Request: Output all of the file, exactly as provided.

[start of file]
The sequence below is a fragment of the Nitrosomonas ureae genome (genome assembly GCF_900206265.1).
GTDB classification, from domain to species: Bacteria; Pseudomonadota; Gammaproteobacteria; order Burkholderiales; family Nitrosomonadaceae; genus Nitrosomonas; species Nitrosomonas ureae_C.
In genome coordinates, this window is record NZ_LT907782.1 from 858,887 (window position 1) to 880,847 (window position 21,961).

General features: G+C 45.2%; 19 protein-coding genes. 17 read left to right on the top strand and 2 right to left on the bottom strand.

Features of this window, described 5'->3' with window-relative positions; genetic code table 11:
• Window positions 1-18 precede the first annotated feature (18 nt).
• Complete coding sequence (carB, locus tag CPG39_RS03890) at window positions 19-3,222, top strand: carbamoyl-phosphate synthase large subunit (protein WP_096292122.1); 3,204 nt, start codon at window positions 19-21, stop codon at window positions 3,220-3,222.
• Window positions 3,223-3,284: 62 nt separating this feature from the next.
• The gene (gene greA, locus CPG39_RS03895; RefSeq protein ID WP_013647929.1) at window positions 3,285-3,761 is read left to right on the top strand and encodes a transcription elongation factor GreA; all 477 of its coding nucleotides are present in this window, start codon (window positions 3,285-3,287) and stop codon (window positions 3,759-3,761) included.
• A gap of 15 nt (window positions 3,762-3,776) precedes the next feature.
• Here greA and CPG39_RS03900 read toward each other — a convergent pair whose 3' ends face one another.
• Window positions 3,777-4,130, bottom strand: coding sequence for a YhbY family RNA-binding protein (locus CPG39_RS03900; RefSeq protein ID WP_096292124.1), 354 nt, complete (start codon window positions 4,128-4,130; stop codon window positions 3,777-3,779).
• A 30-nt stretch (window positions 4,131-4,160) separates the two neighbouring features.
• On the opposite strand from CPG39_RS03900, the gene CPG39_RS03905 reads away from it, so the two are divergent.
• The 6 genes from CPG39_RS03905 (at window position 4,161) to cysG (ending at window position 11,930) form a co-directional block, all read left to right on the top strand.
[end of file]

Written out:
The sequence below is a fragment of the Nitrosomonas ureae genome (genome assembly GCF_900206265.1).
GTDB classification, from domain to species: Bacteria; Pseudomonadota; Gammaproteobacteria; order Burkholderiales; family Nitrosomonadaceae; genus Nitrosomonas; species Nitrosomonas ureae_C.
In genome coordinates, this window is record NZ_LT907782.1 from 858,887 (window position 1) to 880,847 (window position 21,961).

General features: G+C 45.2%; 19 protein-coding genes. 17 read left to right on the top strand and 2 right to left on the bottom strand.

Features of this window, described 5'->3' with window-relative positions; genetic code table 11:
• Window positions 1-18 precede the first annotated feature (18 nt).
• Complete coding sequence (carB, locus tag CPG39_RS03890) at window positions 19-3,222, top strand: carbamoyl-phosphate synthase large subunit (protein WP_096292122.1); 3,204 nt, start codon at window positions 19-21, stop codon at window positions 3,220-3,222.
• Window positions 3,223-3,284: 62 nt separating this feature from the next.
• The gene (gene greA, locus CPG39_RS03895; RefSeq protein ID WP_013647929.1) at window positions 3,285-3,761 is read left to right on the top strand and encodes a transcription elongation factor GreA; all 477 of its coding nucleotides are present in this window, start codon (window positions 3,285-3,287) and stop codon (window positions 3,759-3,761) included.
• A gap of 15 nt (window positions 3,762-3,776) precedes the next feature.
• Here greA and CPG39_RS03900 read toward each other — a convergent pair whose 3' ends face one another.
• Window positions 3,777-4,130, bottom strand: coding sequence for a YhbY family RNA-binding protein (locus CPG39_RS03900; RefSeq protein ID WP_096292124.1), 354 nt, complete (start codon window positions 4,128-4,130; stop codon window positions 3,777-3,779).
• A 30-nt stretch (window positions 4,131-4,160) separates the two neighbouring features.
• On the opposite strand from CPG39_RS03900, the gene CPG39_RS03905 reads away from it, so the two are divergent.
• The 6 genes from CPG39_RS03905 (at window position 4,161) to cysG (ending at window position 11,930) form a co-directional block, all read left to right on the top strand.